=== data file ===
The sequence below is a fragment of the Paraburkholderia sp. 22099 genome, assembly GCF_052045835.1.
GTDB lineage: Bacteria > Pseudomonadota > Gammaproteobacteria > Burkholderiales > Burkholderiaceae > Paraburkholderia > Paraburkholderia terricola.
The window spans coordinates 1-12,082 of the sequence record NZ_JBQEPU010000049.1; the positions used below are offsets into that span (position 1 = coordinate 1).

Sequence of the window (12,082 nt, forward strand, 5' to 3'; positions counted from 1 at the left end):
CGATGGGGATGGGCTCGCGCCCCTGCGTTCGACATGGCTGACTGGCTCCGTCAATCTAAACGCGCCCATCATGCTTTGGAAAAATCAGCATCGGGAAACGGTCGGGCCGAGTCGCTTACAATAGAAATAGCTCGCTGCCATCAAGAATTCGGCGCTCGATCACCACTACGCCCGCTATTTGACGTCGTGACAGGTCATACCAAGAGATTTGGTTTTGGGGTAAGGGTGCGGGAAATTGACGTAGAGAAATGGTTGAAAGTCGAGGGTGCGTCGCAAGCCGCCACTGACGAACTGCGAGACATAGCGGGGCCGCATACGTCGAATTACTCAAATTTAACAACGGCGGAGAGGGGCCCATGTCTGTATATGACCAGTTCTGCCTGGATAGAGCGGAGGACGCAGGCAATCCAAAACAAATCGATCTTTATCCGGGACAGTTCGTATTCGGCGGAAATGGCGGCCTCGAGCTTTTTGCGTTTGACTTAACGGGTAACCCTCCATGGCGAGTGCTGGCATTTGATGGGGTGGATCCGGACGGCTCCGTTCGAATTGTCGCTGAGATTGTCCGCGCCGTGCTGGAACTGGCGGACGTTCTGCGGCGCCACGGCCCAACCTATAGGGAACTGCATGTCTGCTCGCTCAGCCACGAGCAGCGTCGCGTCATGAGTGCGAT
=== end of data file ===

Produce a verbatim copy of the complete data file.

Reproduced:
The sequence below is a fragment of the Paraburkholderia sp. 22099 genome, assembly GCF_052045835.1.
GTDB lineage: Bacteria > Pseudomonadota > Gammaproteobacteria > Burkholderiales > Burkholderiaceae > Paraburkholderia > Paraburkholderia terricola.
The window spans coordinates 1-12,082 of the sequence record NZ_JBQEPU010000049.1; the positions used below are offsets into that span (position 1 = coordinate 1).

Sequence of the window (12,082 nt, forward strand, 5' to 3'; positions counted from 1 at the left end):
CGATGGGGATGGGCTCGCGCCCCTGCGTTCGACATGGCTGACTGGCTCCGTCAATCTAAACGCGCCCATCATGCTTTGGAAAAATCAGCATCGGGAAACGGTCGGGCCGAGTCGCTTACAATAGAAATAGCTCGCTGCCATCAAGAATTCGGCGCTCGATCACCACTACGCCCGCTATTTGACGTCGTGACAGGTCATACCAAGAGATTTGGTTTTGGGGTAAGGGTGCGGGAAATTGACGTAGAGAAATGGTTGAAAGTCGAGGGTGCGTCGCAAGCCGCCACTGACGAACTGCGAGACATAGCGGGGCCGCATACGTCGAATTACTCAAATTTAACAACGGCGGAGAGGGGCCCATGTCTGTATATGACCAGTTCTGCCTGGATAGAGCGGAGGACGCAGGCAATCCAAAACAAATCGATCTTTATCCGGGACAGTTCGTATTCGGCGGAAATGGCGGCCTCGAGCTTTTTGCGTTTGACTTAACGGGTAACCCTCCATGGCGAGTGCTGGCATTTGATGGGGTGGATCCGGACGGCTCCGTTCGAATTGTCGCTGAGATTGTCCGCGCCGTGCTGGAACTGGCGGACGTTCTGCGGCGCCACGGCCCAACCTATAGGGAACTGCATGTCTGCTCGCTCAGCCACGAGCAGCGTCGCGTCATGAGTGCGAT